Snell Memorial Foundation
||This article needs additional citations for verification. (August 2009)|
|Headquarters||North Highlands, California|
|Key people||Executive Director Edward B. Becker, General Manager Stephen Johnson|
|Services||Helmet safety research, testing, certification, and education|
The Snell Memorial Foundation (SMF) is a not-for-profit organization created to provide a high quality standard of safety for helmets. Founded in 1957, SMF is named after William "Pete" Snell, a popular sports car racer who died in 1956 of head injuries he received when the racing helmet he wore failed to protect his head. A group of friends, scientists, physicians, and others joined together to create a group that would promote research and education as well as test and develop standards to improve the effectiveness of helmets.
 Current standards
- B-95 Bicycle helmets
- B-95C Children's bicycle helmets
- E2001 Equestrian helmets
- H2000 Harness racing helmets
- L-98 Mopeds and Low Powered Vehicles
- M2005 or M2010 Motorcycle helmets[dated info]
- N-94 Undefined or general use helmets used in sports and industry
- RS-98 Recreational Skiing & Snowboarding helmets
- SA2005 Auto racing helmets
- SA2010 - 2010 Helmet Standard For Use in Competitive Automotive Sports
- SAH2010 - 2010 Addendum to SA2010 for the addition of frontal head restraint systems.
- K2005 Kart racing helmets (same as SA without the need for fire retardant fittings)
- K2010 - 2010 Helmet Standard For Use in Kart Racing
To qualify for SMF certification, the helmet must pass a series of tests. The tests are determined depending on the application and the requirements of the standard.
Snell Standards significantly surpass those set by the U.S. Department of Transportation (DOT), the American National Standards Institute (ANSI), ASTM International (ASTM) and the U.S. Consumer Products Safety Commission's 16 CFR Part 1203.
Snell Standards are updated about every five years. These updates are based on new scientific research and improved, available manufacturing technologies. As such, and in addition to other factors such as typical use wear and tear, Snell recommends that helmets be replaced approximately every five years to ensure good safety.
In 2005, Motorcyclist magazine wrote an in-depth article discussing helmet testing and safety. The article included criticism of SMF standards by prominent head injury and helmet design experts, including Dr. Harry Hurt, author of the Hurt Report, who described the Snell standards as "a little bit excessive," and Dr Jim Newman, former head of SMF, who characterized the then-current SMF standard as a "marketing gimmick." The article reported that a softer absorption material would transfer less g force to the head in the most common motorcycle accidents than the stiffer absorption material required in Snell-Certified helmets. SMF released a technical critique and rebuttal to the article which is available at their website, which asserts that there is no viable data to indicate that a softer liner or a softer shell could result in less severe head injuries. In September 2009, New York Times published a follow-up article which cited the 2005 Motorcyclist article; SMF rebutted it as well. SMF's 2010 standard for motorcycle helmets now conforms with one of the magazine's criticisms, that a larger head will also be a heavier head.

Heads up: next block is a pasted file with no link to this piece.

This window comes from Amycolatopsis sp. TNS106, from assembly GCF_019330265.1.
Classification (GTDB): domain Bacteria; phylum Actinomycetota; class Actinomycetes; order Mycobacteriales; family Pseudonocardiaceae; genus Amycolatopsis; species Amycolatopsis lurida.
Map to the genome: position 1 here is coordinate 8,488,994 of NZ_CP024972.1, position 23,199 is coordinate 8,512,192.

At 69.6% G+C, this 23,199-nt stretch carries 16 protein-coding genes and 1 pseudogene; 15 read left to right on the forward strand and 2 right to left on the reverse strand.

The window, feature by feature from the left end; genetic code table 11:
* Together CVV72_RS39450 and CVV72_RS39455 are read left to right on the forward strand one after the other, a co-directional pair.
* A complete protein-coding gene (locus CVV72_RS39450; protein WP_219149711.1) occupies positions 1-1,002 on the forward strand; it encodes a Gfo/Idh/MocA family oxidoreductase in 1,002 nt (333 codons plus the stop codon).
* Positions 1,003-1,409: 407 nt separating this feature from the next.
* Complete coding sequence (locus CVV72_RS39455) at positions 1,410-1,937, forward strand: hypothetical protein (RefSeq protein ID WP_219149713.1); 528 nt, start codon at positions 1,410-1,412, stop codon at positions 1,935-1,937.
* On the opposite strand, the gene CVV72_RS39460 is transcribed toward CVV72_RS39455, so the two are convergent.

- M2005 and 2010 are incompatible and helmets must be designed to meet either one or the other standard. M2005 labels and testing remain available until June 30, 2011 and production ends March 31, 2012. The first M2010 helmets went on sale October 1, 2009. The M2010 Standard is now in its final form., Snell Memorial Foundation, retrieved 2009-10-08
- Snell Helmet Safety Standards, Snell Memorial Foundation, retrieved 2009-10-08
- Ford, Dexter; (photog) Jim Brown (June 2005), "Motorcycle Helmet Performance: Blowing the Lid Off: Searching for the truth behind motorcycle helmet design, helmet standards and actual head protection", Motorcyclist
- Moon, Wendy (February 2005), "Harry Hurt Speaks Out; Helmets, The Brain, Safety Studies & Rider Training", Motorcycle Consumer News (Bowtie): 23–27
- The Snell Memorial Foundation (September 9, 2005), Technical Response to Motorcyclist Magazine "Blowing The Lid Off Article" (PDF)
- The Snell Memorial Foundation (September 24, 2009), Snell's response to New York Time Article “Sorting Out Differences in Helmet Standards”
- SMF M2010 Release Schedule, Snell Memorial Foundation